So it would be a fact that if I bought a NEW house in Vancouver, I lost money on my investment. (Since a new one at today's prices cost less.)

I guess this is the lesson, DO NOT BUY NEW.
Sr. Member
May 26, 2010
575 posts
138 upvotes
samychl wrote: So it would be a fact that if I bought a NEW house in Vancouver, I lost money on my investment. (Since a new one at today's prices cost less.)

I guess this is the lesson, DO NOT BUY NEW.
I would presume that the new housing statss that you posted would include forms of housing such as condos and townhouses, which have performed quite differently to SFH in the Vancouver area. I would consider the source you quoted as quite limited, as it fails to provide any great deal of specificity with regards to what the numbers are representing.

On a non-statistical front I would almost always recommend against buying a brand new condo, and look at 3-4 year old structures which have already gone through the "teething stage".
Sr. Member
Nov 18, 2010
616 posts
260 upvotes
Vancouver
Just found this thread ... lol @ bubble
Same people that predicted crash back in the mid 90s are still predicting crash today.

Everyone told me not to buy back in 1997.
Bought 3 lvl brand new townhouse in East Van in 97 for $200K
Sold townhouse in 2006 for $400K
Bought house near Oakridge area for $550K
My parents freaked out telling not to buy cuz market will crash soon in 2006.
My neighbors recently sold similar house for over 1M

If I didn't buy anything back in 1997 and wait for crash ... I would be screwed.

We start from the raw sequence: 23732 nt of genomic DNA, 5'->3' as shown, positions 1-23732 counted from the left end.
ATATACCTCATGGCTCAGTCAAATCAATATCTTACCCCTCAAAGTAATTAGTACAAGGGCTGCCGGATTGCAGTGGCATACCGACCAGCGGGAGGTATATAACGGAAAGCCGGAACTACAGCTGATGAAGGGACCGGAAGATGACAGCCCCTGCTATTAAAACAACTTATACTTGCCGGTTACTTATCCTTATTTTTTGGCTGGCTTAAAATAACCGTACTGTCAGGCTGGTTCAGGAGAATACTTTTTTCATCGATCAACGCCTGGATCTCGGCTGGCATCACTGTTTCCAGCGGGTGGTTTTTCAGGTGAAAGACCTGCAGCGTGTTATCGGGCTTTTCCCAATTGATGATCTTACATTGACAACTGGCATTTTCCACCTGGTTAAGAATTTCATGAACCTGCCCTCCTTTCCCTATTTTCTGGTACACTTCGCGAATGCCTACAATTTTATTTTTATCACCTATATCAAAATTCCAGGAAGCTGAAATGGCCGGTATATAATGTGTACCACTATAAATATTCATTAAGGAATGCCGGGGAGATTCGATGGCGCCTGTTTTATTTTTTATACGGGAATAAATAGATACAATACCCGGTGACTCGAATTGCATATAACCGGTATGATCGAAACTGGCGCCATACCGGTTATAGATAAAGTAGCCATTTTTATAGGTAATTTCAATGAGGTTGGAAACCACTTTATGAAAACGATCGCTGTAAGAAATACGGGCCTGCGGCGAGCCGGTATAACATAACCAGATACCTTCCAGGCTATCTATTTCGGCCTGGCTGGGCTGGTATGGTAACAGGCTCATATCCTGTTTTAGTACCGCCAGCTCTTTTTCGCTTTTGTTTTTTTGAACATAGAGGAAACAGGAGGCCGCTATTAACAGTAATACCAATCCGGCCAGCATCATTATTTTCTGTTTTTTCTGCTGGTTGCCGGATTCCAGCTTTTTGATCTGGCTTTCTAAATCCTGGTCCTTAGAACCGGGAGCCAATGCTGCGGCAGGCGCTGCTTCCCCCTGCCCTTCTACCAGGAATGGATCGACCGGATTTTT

These so call experts predicting bubble burst are jokers.

LOL at crash / bubble burst ...
I do feel bad for people that kept waiting and didn't buy.
Deal Addict
User avatar
Jan 19, 2005
4207 posts
1098 upvotes
^ RE has never crashed and never will. Your house should be worth $3M before the decade is over. In fact, you should buy another one and collect rent while it appreciates. cha-ching.
signature closed for renovation
Sr. Member
Nov 18, 2010
616 posts
260 upvotes
Vancouver
recordman wrote: ^ RE has never crashed and never will. Your house should be worth $3M before the decade is over. In fact, you should buy another one and collect rent while it appreciates. cha-ching.
Must be a renter and waiting for crash since the mid 90s.
Even if market does crash 20%, 30%, 40% ... Still be ahead, nothing to worry about.
What are the chances of that happening in high demand areas in Vancouver. Slim to none.
Maybe Surrey, Langley, Abbotsford, Chilliwack and further east.
Newbie
Jan 31, 2013
3 posts
Vancouver
mattieuk wrote: I would presume that the new housing statss that you posted would include forms of housing such as condos and townhouses, which have performed quite differently to SFH in the Vancouver area. I would consider the source you quoted as quite limited, as it fails to provide any great deal of specificity with regards to what the numbers are representing.

On a non-statistical front I would almost always recommend against buying a brand new condo, and look at 3-4 year old structures which have already gone through the "teething stage".
thanks! do not buy new condos!
Deal Fanatic
May 1, 2012
9368 posts
8206 upvotes
Markham
recordman wrote: ^ RE has never crashed and never will. Your house should be worth $3M before the decade is over. In fact, you should buy another one and collect rent while it appreciates. cha-ching.
No one is saying that RE corrections don't happen. However, even if corrections happen, the homeowner will still be ahead. How many real estate bears here would not buy a house 20-30-40 years ago, if time travel was possible.

Whether the prices will level off, probably. But they certainly have more to climb before they level off.

Top

Thread Information

There are currently 2 users viewing this thread. (1 member and 1 guest)

ghilborn